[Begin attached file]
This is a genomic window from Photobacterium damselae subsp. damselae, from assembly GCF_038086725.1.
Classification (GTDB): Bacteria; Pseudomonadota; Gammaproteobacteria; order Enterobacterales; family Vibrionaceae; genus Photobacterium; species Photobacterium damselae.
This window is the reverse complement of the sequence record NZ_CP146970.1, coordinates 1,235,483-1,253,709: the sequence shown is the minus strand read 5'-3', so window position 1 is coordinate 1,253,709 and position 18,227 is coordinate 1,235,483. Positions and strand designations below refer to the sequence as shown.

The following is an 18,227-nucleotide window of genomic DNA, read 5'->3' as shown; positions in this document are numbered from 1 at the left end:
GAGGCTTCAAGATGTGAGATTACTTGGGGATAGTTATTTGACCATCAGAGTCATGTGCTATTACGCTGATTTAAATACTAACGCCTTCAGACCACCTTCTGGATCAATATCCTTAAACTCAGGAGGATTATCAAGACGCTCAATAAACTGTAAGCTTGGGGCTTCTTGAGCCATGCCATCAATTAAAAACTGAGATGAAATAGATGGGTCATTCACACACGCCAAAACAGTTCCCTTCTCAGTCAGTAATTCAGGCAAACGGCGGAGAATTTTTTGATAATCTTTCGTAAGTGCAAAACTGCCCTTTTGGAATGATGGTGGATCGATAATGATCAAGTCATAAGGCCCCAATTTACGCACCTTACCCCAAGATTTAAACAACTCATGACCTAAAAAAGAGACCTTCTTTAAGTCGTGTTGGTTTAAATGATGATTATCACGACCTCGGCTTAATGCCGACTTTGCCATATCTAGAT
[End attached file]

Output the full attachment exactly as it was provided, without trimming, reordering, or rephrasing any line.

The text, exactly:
This is a genomic window from Photobacterium damselae subsp. damselae, from assembly GCF_038086725.1.
Classification (GTDB): Bacteria; Pseudomonadota; Gammaproteobacteria; order Enterobacterales; family Vibrionaceae; genus Photobacterium; species Photobacterium damselae.
This window is the reverse complement of the sequence record NZ_CP146970.1, coordinates 1,235,483-1,253,709: the sequence shown is the minus strand read 5'-3', so window position 1 is coordinate 1,253,709 and position 18,227 is coordinate 1,235,483. Positions and strand designations below refer to the sequence as shown.

The following is an 18,227-nucleotide window of genomic DNA, read 5'->3' as shown; positions in this document are numbered from 1 at the left end:
GAGGCTTCAAGATGTGAGATTACTTGGGGATAGTTATTTGACCATCAGAGTCATGTGCTATTACGCTGATTTAAATACTAACGCCTTCAGACCACCTTCTGGATCAATATCCTTAAACTCAGGAGGATTATCAAGACGCTCAATAAACTGTAAGCTTGGGGCTTCTTGAGCCATGCCATCAATTAAAAACTGAGATGAAATAGATGGGTCATTCACACACGCCAAAACAGTTCCCTTCTCAGTCAGTAATTCAGGCAAACGGCGGAGAATTTTTTGATAATCTTTCGTAAGTGCAAAACTGCCCTTTTGGAATGATGGTGGATCGATAATGATCAAGTCATAAGGCCCCAATTTACGCACCTTACCCCAAGATTTAAACAACTCATGACCTAAAAAAGAGACCTTCTTTAAGTCGTGTTGGTTTAAATGATGATTATCACGACCTCGGCTTAATGCCGACTTTGCCATATCTAGAT